We're on YouTube. HIT Subscribe NOW!


Bladder sensor sends ‘pee-time’ alerts to patients’ on Android

A new implantable sensor has been developed, capable of sending alerts to an Android smartphone when the bladder is full.

For some individuals, sensing when it’s time to urinate isn’t as straightforward as it is for others. In a bid to assist those facing such challenges, a new implantable sensor has been developed, capable of sending alerts to an Android smartphone when the bladder is full.

The inability to detect bladder fullness can stem from various reasons, such as spinal cord injuries, spina bifida, or bladder diseases. While catheters are a common solution, they often come with discomfort and potential infection risks. Recognizing these drawbacks, a team of scientists from a well known global university embarked on creating an alternative solution.

Their innovation comes in the form of a soft, stretchable, thin strain-gauge sensor that is surgically attached to the exterior of the bladder. Multiple sensors are strategically placed on the organ, all connected to a single implanted “base station” housing a battery, Bluetooth module, and other electronics.

As urine fills the bladder and it expands, the sensors stretch in tandem without compromising their function. This stretching triggers each sensor to generate a strain signal, relayed to the base station. From there, the data is transmitted to an app on the patient’s Android smartphone, enabling them to monitor their bladder fullness. Additionally, physicians can access this information remotely.

In tests conducted on non-human primates, the technology delivered accurate readings over an eight-week period. The researchers are now exploring methods to stimulate the bladder for on-demand urination. Once patients receive a full-bladder alert, they can simply head to the nearest bathroom and urinate normally.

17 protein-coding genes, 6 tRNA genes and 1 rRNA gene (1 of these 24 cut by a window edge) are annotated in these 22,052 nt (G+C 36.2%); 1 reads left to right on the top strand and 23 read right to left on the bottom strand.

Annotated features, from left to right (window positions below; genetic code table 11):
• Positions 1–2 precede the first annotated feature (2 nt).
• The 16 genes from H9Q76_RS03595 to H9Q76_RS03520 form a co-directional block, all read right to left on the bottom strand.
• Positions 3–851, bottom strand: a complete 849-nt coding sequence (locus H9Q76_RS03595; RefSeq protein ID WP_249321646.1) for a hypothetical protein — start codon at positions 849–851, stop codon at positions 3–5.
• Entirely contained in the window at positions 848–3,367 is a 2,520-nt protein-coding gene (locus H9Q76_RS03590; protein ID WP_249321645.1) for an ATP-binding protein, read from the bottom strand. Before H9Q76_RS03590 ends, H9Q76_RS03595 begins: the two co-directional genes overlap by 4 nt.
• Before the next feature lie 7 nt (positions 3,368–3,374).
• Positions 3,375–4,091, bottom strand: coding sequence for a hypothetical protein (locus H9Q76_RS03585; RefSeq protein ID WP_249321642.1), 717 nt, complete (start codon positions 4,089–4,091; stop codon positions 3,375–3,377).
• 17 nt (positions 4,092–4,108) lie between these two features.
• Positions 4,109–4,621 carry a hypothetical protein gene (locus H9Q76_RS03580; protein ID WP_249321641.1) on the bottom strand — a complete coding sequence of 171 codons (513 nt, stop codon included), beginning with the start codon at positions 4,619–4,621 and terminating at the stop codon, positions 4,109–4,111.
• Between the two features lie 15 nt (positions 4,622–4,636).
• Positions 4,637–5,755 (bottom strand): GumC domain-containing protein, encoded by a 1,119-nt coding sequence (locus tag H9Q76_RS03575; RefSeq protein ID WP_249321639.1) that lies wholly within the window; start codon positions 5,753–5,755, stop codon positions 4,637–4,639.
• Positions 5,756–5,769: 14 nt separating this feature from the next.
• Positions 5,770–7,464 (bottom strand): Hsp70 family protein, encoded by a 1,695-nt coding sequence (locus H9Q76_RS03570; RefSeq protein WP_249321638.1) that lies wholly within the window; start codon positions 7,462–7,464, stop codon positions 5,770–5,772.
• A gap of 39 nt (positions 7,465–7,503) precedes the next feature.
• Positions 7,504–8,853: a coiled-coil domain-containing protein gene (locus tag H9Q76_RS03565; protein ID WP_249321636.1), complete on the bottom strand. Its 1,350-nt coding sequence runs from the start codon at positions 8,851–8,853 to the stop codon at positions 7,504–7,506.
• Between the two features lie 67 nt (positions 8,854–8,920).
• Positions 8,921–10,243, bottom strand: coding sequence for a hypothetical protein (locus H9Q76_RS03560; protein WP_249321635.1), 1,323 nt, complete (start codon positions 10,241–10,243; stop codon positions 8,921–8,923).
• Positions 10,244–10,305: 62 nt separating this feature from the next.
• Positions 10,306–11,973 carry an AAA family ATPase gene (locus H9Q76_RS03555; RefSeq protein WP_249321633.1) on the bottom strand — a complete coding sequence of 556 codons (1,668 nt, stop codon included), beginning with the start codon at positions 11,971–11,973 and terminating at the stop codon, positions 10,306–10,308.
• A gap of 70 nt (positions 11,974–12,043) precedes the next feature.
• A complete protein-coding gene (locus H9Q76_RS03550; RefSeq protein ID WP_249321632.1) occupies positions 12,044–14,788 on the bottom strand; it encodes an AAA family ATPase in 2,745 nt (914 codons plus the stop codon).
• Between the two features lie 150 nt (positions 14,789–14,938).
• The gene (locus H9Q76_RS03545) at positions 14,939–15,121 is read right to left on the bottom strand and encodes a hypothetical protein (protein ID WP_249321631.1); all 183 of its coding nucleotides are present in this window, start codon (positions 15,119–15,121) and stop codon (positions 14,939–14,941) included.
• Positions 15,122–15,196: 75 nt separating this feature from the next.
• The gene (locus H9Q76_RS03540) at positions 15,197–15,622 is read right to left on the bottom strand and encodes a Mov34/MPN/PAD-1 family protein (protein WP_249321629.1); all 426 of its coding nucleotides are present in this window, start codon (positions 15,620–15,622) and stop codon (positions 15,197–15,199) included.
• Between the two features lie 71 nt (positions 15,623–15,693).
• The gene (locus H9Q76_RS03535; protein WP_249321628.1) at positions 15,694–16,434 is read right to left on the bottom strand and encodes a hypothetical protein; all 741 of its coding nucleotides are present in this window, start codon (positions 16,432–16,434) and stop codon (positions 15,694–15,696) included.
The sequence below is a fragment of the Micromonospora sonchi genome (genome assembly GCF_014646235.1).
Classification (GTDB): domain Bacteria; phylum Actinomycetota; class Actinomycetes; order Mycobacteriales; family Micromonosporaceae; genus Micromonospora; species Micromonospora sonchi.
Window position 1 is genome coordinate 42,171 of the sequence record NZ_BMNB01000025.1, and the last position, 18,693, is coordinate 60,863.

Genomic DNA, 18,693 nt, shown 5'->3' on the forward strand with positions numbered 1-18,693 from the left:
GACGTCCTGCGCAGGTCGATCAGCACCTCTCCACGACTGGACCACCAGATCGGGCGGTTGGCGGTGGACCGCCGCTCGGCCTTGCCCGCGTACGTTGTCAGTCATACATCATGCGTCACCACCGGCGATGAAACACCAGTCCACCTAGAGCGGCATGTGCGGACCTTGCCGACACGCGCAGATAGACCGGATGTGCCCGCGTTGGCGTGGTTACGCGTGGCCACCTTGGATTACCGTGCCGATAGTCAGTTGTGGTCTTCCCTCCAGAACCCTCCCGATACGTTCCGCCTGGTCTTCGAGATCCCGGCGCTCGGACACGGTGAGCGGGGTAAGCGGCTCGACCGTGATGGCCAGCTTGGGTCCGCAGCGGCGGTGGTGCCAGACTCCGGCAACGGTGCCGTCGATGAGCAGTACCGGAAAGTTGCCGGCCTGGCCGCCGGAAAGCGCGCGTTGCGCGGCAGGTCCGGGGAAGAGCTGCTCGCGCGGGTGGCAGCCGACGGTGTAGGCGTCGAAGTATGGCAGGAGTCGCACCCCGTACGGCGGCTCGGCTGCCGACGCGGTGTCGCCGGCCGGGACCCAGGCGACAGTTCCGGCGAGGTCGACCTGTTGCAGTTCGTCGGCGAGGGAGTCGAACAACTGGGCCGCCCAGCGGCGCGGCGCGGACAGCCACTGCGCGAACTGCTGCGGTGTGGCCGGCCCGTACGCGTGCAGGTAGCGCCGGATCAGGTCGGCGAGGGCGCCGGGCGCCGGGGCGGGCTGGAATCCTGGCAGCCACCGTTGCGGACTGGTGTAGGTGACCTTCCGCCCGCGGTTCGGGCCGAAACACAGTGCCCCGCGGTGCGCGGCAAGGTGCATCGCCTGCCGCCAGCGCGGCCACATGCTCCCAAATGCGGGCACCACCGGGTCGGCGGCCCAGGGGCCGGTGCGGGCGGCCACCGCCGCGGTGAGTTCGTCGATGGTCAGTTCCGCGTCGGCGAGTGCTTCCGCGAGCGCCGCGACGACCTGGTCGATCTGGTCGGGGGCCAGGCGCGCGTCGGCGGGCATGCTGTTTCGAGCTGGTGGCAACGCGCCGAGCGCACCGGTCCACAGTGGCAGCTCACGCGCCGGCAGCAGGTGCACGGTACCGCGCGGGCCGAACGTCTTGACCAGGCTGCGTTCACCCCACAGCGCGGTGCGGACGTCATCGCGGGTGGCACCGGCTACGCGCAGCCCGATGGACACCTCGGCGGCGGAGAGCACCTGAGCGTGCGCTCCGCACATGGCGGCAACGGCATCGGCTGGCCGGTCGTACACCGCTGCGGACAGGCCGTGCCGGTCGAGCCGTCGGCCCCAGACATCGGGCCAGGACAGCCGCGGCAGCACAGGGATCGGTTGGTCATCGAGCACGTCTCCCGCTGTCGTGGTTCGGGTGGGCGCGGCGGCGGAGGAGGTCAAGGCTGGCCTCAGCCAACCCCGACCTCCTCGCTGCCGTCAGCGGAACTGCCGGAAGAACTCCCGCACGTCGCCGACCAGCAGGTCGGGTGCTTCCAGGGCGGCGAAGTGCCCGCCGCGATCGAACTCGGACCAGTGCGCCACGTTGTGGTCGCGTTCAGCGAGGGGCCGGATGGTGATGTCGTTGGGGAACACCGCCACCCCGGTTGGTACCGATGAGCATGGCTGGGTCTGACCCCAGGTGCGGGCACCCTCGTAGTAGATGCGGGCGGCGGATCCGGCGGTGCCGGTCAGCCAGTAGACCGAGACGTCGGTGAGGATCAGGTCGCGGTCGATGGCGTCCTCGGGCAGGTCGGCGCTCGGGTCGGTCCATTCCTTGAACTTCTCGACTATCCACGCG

“This work is the first of its kind that is scaled for human use,” stated Prof. Guillermo A. Ameer, who spearheaded the study alongside professors John A. Rogers and Arun Sharma. “We demonstrated the potential long-term function of the technology. Depending on the use case, we can design the technology to reside permanently inside the body or to harmlessly dissolve after the patient has made a full recovery.”

Bladder sensor patch for humans - androguru

Furthermore, the team is developing a biodegradable synthetic bladder patch infused with the patient’s own stem cells. After implantation into the dysfunctional bladder, adjacent bladder cells are expected to migrate into the patch, eventually transforming it into healthy new bladder tissue.

Northwestern Univerity

Nisha Mehta

Nisha Mehta is a talented Android app developer and an avid enthusiast of all things related to the Android platform. With her expertise in app development, Nisha creates innovative and user-friendly Android applications that cater to a wide range of user needs. She shares her valuable insights, tips, and tricks on Android development, empowering fellow developers and enthusiasts to excel in their craft.

Leave a Reply

Your email address will not be published. Required fields are marked *

This site uses Akismet to reduce spam. Learn how your comment data is processed.

Back to top button